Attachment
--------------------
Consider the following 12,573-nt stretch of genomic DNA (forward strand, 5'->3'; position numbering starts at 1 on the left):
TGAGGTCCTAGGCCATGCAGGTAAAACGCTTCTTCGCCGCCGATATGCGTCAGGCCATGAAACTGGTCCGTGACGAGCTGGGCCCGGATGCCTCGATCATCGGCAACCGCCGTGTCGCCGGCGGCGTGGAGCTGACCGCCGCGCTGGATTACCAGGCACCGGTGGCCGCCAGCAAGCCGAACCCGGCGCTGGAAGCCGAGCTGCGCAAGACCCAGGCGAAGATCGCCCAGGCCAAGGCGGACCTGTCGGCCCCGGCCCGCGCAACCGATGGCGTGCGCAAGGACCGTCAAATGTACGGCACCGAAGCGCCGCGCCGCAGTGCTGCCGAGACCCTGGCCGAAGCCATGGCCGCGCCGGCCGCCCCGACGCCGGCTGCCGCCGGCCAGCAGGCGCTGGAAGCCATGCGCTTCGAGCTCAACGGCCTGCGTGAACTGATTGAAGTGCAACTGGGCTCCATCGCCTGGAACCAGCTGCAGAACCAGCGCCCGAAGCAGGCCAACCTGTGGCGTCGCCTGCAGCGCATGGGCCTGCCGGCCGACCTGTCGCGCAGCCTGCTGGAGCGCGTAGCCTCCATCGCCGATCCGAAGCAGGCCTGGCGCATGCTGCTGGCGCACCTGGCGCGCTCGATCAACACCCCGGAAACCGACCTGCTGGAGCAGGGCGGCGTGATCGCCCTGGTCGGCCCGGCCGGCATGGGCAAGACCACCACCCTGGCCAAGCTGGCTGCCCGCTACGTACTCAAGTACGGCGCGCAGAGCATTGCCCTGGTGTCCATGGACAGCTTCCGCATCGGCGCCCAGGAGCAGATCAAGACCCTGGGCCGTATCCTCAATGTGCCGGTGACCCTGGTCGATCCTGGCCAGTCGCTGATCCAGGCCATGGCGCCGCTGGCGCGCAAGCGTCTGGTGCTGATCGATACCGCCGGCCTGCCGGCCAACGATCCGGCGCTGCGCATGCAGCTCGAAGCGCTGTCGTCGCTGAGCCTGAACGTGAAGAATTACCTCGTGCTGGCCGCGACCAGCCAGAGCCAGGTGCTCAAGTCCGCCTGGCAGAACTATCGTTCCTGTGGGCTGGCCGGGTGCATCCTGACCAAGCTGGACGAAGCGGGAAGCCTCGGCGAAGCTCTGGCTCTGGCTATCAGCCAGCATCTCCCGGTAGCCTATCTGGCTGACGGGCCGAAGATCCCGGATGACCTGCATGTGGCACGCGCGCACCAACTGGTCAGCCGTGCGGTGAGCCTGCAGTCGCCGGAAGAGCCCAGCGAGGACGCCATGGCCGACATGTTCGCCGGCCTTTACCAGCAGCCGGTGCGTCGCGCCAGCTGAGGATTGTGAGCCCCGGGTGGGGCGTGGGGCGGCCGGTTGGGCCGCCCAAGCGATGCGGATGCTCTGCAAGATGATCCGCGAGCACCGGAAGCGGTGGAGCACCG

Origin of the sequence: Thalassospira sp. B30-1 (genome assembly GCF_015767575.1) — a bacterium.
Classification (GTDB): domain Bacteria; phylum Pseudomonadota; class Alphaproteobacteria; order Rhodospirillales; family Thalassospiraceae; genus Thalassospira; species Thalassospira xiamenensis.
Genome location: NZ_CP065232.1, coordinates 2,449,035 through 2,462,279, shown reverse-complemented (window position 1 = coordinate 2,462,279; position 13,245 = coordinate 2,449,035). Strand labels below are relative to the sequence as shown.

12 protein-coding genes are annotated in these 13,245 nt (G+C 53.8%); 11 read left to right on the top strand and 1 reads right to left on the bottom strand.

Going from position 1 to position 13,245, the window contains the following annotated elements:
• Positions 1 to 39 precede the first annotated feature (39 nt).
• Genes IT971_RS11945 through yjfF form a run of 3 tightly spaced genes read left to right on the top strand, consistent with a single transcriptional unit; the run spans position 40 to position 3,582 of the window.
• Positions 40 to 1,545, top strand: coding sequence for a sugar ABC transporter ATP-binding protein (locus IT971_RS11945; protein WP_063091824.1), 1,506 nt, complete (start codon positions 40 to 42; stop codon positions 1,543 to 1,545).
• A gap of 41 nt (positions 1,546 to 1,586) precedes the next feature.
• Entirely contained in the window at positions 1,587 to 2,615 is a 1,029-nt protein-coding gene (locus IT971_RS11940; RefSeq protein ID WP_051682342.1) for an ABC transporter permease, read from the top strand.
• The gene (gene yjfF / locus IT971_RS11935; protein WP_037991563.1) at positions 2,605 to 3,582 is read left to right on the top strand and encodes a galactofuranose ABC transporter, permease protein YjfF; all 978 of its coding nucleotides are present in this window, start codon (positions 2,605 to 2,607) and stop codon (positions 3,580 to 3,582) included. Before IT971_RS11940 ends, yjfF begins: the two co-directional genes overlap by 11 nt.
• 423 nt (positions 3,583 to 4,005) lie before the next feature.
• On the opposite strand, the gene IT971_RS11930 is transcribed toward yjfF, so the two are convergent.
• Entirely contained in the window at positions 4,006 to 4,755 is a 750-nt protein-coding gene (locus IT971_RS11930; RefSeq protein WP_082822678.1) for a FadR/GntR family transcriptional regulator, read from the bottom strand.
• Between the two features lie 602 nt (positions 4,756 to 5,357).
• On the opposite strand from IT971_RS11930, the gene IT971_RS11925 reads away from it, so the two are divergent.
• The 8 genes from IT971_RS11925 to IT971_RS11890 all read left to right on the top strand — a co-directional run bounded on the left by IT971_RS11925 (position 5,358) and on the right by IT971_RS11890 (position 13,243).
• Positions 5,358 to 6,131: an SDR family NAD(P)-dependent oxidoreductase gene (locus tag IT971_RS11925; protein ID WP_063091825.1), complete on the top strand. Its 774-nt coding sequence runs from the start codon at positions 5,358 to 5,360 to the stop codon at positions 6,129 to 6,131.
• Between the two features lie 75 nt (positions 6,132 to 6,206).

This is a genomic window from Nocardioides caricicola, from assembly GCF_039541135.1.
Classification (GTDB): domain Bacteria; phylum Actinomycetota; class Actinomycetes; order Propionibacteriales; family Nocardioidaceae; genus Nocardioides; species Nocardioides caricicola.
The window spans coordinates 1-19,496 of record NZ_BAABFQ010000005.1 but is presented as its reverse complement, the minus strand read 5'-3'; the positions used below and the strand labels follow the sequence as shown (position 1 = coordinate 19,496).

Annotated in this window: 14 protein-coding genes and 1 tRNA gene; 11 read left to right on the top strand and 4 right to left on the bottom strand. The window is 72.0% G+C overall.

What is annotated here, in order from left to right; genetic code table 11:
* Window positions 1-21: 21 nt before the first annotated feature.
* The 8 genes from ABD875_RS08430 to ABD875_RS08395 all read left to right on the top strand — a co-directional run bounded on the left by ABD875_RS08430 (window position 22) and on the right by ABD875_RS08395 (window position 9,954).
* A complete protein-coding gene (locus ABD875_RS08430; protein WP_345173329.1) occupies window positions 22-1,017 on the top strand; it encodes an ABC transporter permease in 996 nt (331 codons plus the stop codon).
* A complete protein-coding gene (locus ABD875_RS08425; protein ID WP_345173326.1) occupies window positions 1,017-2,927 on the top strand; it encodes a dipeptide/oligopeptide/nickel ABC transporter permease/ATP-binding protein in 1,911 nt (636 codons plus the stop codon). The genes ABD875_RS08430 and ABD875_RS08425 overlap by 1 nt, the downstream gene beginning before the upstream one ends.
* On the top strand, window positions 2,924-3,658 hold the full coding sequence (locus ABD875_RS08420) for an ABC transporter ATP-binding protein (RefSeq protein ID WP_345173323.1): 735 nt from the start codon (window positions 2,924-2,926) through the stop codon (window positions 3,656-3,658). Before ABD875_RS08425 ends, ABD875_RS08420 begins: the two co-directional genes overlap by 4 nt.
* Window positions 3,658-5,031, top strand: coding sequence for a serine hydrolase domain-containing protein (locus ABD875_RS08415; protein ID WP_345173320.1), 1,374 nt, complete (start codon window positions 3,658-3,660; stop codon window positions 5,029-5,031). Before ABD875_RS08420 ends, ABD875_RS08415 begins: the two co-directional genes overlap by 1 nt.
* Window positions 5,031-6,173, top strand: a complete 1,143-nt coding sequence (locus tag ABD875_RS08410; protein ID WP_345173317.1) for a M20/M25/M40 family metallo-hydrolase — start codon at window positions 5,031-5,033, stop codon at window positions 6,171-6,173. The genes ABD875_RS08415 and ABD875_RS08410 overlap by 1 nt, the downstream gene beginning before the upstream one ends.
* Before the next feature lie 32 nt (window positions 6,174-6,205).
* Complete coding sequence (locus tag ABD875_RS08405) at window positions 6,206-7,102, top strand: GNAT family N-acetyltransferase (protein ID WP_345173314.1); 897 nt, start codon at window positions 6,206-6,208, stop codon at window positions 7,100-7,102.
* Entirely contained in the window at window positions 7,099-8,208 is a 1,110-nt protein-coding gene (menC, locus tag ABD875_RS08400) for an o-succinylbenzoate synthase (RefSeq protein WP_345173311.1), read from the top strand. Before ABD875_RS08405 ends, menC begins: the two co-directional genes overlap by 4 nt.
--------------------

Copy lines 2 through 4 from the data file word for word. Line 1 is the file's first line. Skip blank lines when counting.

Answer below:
TGAGGTCCTAGGCCATGCAGGTAAAACGCTTCTTCGCCGCCGATATGCGTCAGGCCATGAAACTGGTCCGTGACGAGCTGGGCCCGGATGCCTCGATCATCGGCAACCGCCGTGTCGCCGGCGGCGTGGAGCTGACCGCCGCGCTGGATTACCAGGCACCGGTGGCCGCCAGCAAGCCGAACCCGGCGCTGGAAGCCGAGCTGCGCAAGACCCAGGCGAAGATCGCCCAGGCCAAGGCGGACCTGTCGGCCCCGGCCCGCGCAACCGATGGCGTGCGCAAGGACCGTCAAATGTACGGCACCGAAGCGCCGCGCCGCAGTGCTGCCGAGACCCTGGCCGAAGCCATGGCCGCGCCGGCCGCCCCGACGCCGGCTGCCGCCGGCCAGCAGGCGCTGGAAGCCATGCGCTTCGAGCTCAACGGCCTGCGTGAACTGATTGAAGTGCAACTGGGCTCCATCGCCTGGAACCAGCTGCAGAACCAGCGCCCGAAGCAGGCCAACCTGTGGCGTCGCCTGCAGCGCATGGGCCTGCCGGCCGACCTGTCGCGCAGCCTGCTGGAGCGCGTAGCCTCCATCGCCGATCCGAAGCAGGCCTGGCGCATGCTGCTGGCGCACCTGGCGCGCTCGATCAACACCCCGGAAACCGACCTGCTGGAGCAGGGCGGCGTGATCGCCCTGGTCGGCCCGGCCGGCATGGGCAAGACCACCACCCTGGCCAAGCTGGCTGCCCGCTACGTACTCAAGTACGGCGCGCAGAGCATTGCCCTGGTGTCCATGGACAGCTTCCGCATCGGCGCCCAGGAGCAGATCAAGACCCTGGGCCGTATCCTCAATGTGCCGGTGACCCTGGTCGATCCTGGCCAGTCGCTGATCCAGGCCATGGCGCCGCTGGCGCGCAAGCGTCTGGTGCTGATCGATACCGCCGGCCTGCCGGCCAACGATCCGGCGCTGCGCATGCAGCTCGAAGCGCTGTCGTCGCTGAGCCTGAACGTGAAGAATTACCTCGTGCTGGCCGCGACCAGCCAGAGCCAGGTGCTCAAGTCCGCCTGGCAGAACTATCGTTCCTGTGGGCTGGCCGGGTGCATCCTGACCAAGCTGGACGAAGCGGGAAGCCTCGGCGAAGCTCTGGCTCTGGCTATCAGCCAGCATCTCCCGGTAGCCTATCTGGCTGACGGGCCGAAGATCCCGGATGACCTGCATGTGGCACGCGCGCACCAACTGGTCAGCCGTGCGGTGAGCCTGCAGTCGCCGGAAGAGCCCAGCGAGGACGCCATGGCCGACATGTTCGCCGGCCTTTACCAGCAGCCGGTGCGTCGCGCCAGCTGAGGATTGTGAGCCCCGGGTGGGGCGTGGGGCGGCCGGTTGGGCCGCCCAAGCGATGCGGATGCTCTGCAAGATGATCCGCGAGCACCGGAAGCGGTGGAGCACCG

Origin of the sequence: Thalassospira sp. B30-1 (genome assembly GCF_015767575.1) — a bacterium.
Classification (GTDB): domain Bacteria; phylum Pseudomonadota; class Alphaproteobacteria; order Rhodospirillales; family Thalassospiraceae; genus Thalassospira; species Thalassospira xiamenensis.